Master Patanjali then presents the four ways in which the mind gets stuck in judgement. Known as the Four Locks, they are sukha (happy), dukha (unhappy), punya (virtuous), and apunya (wicked).
If we are to have a clear and undisturbed mind, we must apply these four “keys” to the four “locks.” It is a practice, a daily checking in with how you are feeling and a practice of shifting that feeling if necessary. We shouldn’t be thrown off balance by how we feel. Instead, check in with how the mind feels when you center your mind on “infinite love,” “infinite compassion,” “infinite joy,” or “infinite equanimity.” There is a opening, an expansiveness. You step out of the reactive mind and drop into a calm, expansive mind.
We are in challenging times. Can we go through the ups and downs of life with more peace? A yogi uses the template of life to constantly apply these practices. When one notices agitation, take pause. Allow the sense of the immeasurableness of love, compassion, joy, or equanimity to enter into your feeling body.
The focus in chapter two is meditation, or steadiness of mind. In order to have steadiness of mind we need to enhance lucidity. In order to cultivate lucidity we have to interrupt the habits of mislabeling our reality and experience. Change the habit and steady the mind. Practice ensures that at all times, no matter the circumstances, we have the four keys in our pocket.
Wednesday, March 8, marks the International Women’s Strike, which coincides with a Day Without A Woman. These events emphasize the intersectionality of race, gender, and class, and the complex ways in which inequality and injustice are woven through our social, cultural, political, and economic structures and systems.
thank you to all who came out for the first in a series of community nights dedicated to building camaraderie and connection! sula and the noise put on an amazing show, and nathan from grownyc schooled us in urban gardening, city farmer’s markets, and progressive waste management. thanks to your generosity, we raised $600 in donations for grownyc.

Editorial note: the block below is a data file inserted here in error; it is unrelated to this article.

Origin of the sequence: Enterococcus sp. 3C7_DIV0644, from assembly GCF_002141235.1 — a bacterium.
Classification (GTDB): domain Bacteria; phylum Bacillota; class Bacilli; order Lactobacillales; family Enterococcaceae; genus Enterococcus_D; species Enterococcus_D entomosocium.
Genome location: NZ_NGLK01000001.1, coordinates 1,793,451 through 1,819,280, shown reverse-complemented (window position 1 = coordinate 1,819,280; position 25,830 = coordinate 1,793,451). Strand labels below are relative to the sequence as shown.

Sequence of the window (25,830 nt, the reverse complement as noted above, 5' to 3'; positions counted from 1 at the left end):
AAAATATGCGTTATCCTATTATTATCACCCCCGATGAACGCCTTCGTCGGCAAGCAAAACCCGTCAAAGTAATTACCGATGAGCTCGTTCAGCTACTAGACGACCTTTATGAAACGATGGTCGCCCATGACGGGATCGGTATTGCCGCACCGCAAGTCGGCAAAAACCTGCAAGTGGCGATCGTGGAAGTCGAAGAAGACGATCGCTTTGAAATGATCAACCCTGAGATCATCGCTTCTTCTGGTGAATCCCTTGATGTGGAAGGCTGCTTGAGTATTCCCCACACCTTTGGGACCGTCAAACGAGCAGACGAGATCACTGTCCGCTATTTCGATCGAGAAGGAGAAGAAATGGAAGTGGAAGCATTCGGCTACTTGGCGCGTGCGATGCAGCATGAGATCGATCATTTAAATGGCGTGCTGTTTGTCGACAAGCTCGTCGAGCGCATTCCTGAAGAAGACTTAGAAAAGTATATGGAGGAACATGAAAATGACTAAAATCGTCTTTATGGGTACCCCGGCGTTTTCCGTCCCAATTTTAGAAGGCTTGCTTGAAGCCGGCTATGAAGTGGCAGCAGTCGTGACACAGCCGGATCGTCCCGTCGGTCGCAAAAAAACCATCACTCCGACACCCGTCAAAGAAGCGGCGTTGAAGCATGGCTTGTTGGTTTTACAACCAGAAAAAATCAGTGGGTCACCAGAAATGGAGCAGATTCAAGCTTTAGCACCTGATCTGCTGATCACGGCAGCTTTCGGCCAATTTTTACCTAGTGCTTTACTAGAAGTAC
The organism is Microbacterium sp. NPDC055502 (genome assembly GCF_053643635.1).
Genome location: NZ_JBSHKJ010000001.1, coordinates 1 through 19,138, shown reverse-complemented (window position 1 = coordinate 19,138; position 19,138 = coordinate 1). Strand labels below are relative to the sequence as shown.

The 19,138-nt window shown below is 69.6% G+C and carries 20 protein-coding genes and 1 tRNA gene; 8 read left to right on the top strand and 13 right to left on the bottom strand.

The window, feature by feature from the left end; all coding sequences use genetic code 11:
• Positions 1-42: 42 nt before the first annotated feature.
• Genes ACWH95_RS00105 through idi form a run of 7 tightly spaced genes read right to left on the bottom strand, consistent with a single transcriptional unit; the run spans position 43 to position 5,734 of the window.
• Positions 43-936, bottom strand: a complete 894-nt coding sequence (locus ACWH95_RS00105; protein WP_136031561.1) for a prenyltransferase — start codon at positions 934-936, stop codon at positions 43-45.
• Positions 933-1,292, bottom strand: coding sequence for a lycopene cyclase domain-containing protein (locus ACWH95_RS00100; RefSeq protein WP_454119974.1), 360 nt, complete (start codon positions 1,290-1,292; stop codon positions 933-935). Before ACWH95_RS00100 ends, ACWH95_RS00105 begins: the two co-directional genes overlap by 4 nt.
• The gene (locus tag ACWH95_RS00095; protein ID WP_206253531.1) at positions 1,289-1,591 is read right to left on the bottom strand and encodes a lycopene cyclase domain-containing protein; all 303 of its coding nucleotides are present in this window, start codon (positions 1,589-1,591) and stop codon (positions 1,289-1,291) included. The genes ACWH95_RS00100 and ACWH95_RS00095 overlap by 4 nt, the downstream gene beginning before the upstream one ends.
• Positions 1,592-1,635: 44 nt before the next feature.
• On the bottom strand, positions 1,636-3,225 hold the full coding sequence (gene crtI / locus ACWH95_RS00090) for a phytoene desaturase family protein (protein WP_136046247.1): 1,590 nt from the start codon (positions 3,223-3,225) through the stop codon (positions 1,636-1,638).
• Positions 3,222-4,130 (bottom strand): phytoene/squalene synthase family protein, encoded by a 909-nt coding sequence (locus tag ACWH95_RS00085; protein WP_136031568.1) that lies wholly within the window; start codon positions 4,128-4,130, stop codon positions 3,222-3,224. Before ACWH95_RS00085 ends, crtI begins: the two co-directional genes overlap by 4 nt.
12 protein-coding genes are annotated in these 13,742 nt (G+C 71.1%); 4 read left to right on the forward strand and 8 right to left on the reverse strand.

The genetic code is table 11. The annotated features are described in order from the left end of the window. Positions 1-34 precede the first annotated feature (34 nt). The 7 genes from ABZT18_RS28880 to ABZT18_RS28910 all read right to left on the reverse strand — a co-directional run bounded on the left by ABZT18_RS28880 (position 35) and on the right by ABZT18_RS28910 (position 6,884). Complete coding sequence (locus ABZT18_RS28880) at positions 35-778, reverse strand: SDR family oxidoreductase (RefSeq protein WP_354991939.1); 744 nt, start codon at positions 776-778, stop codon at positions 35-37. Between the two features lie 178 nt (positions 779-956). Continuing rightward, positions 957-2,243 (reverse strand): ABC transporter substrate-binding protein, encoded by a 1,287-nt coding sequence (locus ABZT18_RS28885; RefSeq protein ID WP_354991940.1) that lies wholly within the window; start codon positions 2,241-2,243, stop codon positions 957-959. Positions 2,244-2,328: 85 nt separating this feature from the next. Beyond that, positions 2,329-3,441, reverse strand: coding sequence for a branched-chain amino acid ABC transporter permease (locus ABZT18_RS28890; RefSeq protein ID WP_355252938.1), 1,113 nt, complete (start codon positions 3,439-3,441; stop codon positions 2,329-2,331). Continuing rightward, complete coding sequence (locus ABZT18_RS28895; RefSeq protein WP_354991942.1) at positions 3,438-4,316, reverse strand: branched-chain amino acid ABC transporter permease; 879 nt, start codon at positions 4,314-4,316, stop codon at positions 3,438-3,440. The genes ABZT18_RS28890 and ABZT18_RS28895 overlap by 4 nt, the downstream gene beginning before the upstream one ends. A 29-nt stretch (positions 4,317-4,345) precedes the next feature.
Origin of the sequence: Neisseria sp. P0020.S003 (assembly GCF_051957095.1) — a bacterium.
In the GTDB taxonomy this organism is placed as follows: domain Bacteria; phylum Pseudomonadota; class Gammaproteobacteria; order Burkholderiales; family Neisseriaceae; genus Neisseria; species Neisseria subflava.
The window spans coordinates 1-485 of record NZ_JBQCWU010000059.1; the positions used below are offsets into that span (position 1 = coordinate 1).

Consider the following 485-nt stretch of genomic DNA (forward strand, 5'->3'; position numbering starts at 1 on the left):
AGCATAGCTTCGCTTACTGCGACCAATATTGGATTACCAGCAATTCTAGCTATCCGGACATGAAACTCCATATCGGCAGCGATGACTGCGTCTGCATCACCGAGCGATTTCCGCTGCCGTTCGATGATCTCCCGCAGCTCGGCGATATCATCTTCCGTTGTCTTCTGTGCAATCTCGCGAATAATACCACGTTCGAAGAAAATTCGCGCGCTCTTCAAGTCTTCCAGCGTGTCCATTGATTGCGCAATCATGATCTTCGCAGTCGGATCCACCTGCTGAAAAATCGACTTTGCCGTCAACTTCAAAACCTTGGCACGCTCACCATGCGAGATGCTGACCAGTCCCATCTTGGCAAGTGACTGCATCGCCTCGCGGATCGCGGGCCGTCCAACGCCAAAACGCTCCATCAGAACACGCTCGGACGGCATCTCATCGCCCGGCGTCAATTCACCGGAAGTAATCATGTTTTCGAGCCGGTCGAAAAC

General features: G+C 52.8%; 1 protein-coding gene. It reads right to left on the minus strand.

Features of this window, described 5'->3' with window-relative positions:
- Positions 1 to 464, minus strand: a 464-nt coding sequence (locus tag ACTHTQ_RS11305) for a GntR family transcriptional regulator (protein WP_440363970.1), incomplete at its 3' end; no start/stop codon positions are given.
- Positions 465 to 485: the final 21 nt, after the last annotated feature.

our next community night is scheduled for Friday, March 3, in Union Square.
in the meantime, here are some solid resources for continued social action and engagement:
by Jenny Campbell
If you have been practicing yoga for a while, there is a good chance you have heard the yoga cue to “breathe into your heart.” The verbal assist is meant to energize the inner body of the chest, as well as open the physiological body by making more space in the sternum, widening the collar bones, creating a sense of lightness, promoting good posture, and a developing a feeling of freedom in the upper body. While this verbal cue might sound abstract, it is actually an anatomically sound instruction. When we breathe in, the diaphragm (the dome-shaped muscle primarily responsible for the act of respiration) contracts downward, creating more space for air entering the body. When we exhale, the diaphragm relaxes upwards, assisting our bodies in the release of air. This not only allows for our full, deep yoga breathing, but the pumping action of the diaphragm also massages the heart. Therefore, we can literally breathe into our hearts!
Between the winter cold and daily stress, we could all use some self-care techniques in our back pocket. Practice this exercise anytime you need to connect with your breath and de-stress. This pranayama can be practiced in any pose with a long spine and a free abdomen, such as an upright seated position, savasana, or supta baddha konasana.
3-Part Breath (Dirga Swasam Pranayama)